They say it takes a village to raise a child, but what if you don’t have a village or your village sucks? Can you hire one instead? Not really, but you can hire a postpartum doula to fill the that role in your life—and more moms are choosing to work with one to adjust to the stressful and sometimes scary period of time as a brand new parent, according to The Washington Post.
Dona.org, the website for the leading doula certifying organization, defines a doula as “a trained professional who provides continuous physical, emotional and informational support to a mother before, during and shortly after childbirth to help her achieve the healthiest, most satisfying experience possible.”
What makes a postpartum doula different than a birth doula? A birth doula provides support through the birthing process by doing things like giving tips on breathing techniques, physical positions for comfort and to help labor progress. They're also there to help a family feel emotionally supported.
A postpartum doula picks up where a birth doula leaves off. They're there to help the family, baby and mother in the first few weeks after childbirth. They can provide help with breastfeeding, bottle-feeding and understanding newborn behavior. They can also help with light housework such as meal prep, dishes and baby’s laundry. And, if you desperately need a shower or a nap, they can tend to the baby while you have a moment to tend to yourself.
Where can you find a postpartum doula? Asking your birthing coach, OB-GYN or midwife if they can recommend someone is a great place to start. You can also look online at dona.org or doulamatch.net.
Keep in mind that doulas are not medical professionals and are therefore unlicensed and unregulated, so be sure to ask any prospective postpartum doulas for references as well as what organization certified them and what was required of them to earn certification. Follow up by calling references and checking out the certifying organization's website.
When should you start looking for a postpartum doula? The sooner the better, preferably by the beginning of the third trimester so that you can rest assured that there will be someone there to support you after the baby is born. However, you can get a postpartum doula even after the baby is born.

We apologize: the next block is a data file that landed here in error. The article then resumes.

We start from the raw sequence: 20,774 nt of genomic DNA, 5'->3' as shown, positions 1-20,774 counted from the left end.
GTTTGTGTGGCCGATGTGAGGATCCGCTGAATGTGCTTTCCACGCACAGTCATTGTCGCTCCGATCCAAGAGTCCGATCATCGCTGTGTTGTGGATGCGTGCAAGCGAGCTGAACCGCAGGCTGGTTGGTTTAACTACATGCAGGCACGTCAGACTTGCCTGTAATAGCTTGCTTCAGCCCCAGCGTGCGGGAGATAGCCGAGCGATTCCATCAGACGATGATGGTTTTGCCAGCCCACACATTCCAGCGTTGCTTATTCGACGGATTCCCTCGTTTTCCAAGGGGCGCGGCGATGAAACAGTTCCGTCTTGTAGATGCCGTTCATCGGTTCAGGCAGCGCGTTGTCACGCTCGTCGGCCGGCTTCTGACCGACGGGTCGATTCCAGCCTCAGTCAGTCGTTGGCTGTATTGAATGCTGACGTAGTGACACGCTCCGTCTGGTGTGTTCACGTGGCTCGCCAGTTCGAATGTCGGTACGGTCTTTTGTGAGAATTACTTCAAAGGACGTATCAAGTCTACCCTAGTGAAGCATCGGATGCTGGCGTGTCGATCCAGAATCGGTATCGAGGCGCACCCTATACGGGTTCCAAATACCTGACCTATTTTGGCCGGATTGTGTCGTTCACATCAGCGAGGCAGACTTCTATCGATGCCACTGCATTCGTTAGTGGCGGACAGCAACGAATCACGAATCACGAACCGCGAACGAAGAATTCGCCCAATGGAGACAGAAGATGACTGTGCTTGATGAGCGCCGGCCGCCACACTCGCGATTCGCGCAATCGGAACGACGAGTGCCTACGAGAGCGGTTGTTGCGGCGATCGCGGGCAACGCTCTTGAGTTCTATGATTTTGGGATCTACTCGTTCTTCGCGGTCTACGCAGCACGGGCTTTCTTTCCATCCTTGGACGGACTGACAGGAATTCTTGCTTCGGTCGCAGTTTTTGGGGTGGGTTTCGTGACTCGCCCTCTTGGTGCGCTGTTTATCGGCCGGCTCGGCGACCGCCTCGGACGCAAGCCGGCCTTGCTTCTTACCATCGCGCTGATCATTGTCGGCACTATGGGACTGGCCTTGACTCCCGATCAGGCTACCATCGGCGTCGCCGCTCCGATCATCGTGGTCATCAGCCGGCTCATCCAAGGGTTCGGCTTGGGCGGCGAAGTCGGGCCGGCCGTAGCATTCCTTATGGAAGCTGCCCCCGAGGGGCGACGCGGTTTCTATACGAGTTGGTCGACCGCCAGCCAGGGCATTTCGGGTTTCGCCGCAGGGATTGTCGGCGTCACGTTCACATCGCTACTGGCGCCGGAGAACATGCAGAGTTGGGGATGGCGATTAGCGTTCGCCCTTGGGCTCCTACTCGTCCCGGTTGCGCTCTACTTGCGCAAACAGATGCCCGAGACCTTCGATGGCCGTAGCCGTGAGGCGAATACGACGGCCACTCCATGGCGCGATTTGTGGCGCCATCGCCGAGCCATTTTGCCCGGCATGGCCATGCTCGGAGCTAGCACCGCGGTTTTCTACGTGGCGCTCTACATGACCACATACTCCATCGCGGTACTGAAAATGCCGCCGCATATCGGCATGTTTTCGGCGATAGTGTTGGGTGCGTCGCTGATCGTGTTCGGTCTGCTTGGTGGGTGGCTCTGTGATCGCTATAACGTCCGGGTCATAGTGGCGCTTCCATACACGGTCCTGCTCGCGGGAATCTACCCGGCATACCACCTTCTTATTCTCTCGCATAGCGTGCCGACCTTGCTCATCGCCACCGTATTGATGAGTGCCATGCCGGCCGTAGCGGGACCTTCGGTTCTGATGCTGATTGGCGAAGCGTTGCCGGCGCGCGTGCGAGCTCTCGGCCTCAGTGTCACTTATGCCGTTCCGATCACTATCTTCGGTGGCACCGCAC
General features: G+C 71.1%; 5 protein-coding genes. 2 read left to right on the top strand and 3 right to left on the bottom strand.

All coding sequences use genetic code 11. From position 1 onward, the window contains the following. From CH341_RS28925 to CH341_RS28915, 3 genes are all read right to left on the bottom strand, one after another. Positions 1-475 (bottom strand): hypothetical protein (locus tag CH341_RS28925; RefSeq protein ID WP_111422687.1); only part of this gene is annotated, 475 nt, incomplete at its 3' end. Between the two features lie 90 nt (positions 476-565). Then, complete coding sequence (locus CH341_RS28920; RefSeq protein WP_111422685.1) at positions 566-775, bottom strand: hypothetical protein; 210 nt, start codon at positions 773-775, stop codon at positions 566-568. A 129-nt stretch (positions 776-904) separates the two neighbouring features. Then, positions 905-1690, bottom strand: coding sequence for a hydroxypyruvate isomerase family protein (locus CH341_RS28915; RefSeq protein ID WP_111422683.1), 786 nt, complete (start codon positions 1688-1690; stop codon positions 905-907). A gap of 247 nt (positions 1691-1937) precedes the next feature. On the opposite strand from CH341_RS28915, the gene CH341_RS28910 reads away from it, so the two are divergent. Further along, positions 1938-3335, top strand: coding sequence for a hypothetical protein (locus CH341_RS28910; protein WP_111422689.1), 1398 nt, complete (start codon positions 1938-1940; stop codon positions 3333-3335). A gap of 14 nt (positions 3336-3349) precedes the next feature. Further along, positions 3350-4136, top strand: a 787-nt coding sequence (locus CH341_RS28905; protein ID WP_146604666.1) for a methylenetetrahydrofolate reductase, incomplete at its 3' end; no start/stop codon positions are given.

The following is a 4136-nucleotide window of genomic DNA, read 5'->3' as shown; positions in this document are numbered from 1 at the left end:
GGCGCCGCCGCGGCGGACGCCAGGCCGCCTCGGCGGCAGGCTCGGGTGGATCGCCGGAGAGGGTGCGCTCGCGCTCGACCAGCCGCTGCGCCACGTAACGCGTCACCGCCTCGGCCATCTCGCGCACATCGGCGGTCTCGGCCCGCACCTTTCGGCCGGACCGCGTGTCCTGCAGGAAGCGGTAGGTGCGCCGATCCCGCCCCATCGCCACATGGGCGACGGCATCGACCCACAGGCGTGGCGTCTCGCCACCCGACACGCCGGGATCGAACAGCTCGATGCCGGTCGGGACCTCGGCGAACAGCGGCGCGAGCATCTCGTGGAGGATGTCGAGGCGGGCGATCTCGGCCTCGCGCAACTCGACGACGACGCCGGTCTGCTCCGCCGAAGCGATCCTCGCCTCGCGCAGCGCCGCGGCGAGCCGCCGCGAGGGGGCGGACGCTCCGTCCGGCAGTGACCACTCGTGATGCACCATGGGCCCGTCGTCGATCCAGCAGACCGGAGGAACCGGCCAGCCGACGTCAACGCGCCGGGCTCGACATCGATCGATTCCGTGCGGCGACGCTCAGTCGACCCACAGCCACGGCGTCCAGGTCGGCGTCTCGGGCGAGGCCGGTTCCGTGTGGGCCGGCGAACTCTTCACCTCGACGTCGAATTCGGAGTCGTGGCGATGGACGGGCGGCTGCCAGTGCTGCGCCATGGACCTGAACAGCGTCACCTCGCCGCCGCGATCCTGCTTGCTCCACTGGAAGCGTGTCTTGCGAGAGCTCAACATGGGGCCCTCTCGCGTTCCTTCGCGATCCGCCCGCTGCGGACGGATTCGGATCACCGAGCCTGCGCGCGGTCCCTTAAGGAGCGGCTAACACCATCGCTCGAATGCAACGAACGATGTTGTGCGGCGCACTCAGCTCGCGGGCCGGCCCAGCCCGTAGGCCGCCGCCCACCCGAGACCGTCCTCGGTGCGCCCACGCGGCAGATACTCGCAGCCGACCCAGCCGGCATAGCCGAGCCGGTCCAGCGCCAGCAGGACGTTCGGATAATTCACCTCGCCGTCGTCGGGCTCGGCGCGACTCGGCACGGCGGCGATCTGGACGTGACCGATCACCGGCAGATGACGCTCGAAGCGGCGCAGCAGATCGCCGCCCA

How much does it cost? According to The Washington Post, a “typical four-hour visit” will run you between $140 to $160. That breaks down to between $30 and $40 an hour. Insurance does not cover the cost of postpartum doulas, so this is an expense you would have to plan to pay out of pocket, use FSA or HSA money—or ask for it as a baby shower gift.
How long will you need a postpartum doula? Of course, that depends on the needs of each family. Ellie Hirsh of Tampa, Florida, hired a doula because she and her husband didn’t have any family living close by. The first week after Hirsh gave birth, the doula came by just about every day for three to four hours. The next week it was for a few hours every other day. "By week three, it was just a few hours," she told Parents.
"But I have a village ..." Even if you have family or friends who are more than happy to help out during the first few weeks after you’ve given birth, you could still benefit from having a postpartum doula. The doula’s sole purpose is to be there to provide informed support. Friends and family may not be up to date on current best practices, and family members (read: your mom or mother-in-law) can get awfully defensive when you ask them to do things your way instead of their way.
So, should you get a postpartum doula? It’s up to you and certainly dependent on your financial circumstances, but if it is something that you can afford and want to do, don’t let shame stand in your way. Shame of not being able to do everything yourself. Shame because of what others might think. Shame because you happen to live in a country where home visits after birth aren’t the norm.
In the Netherlands, where health care professionals check in on moms and babies in their actual homes as opposed to only during office visits, there are lower rates of postpartum mood disorders, higher rates of breastfeeding and better maternal and infant health.
Until we reestablish the villages that are supposed to help us raise our children, at least there is an option out there for those who can afford it.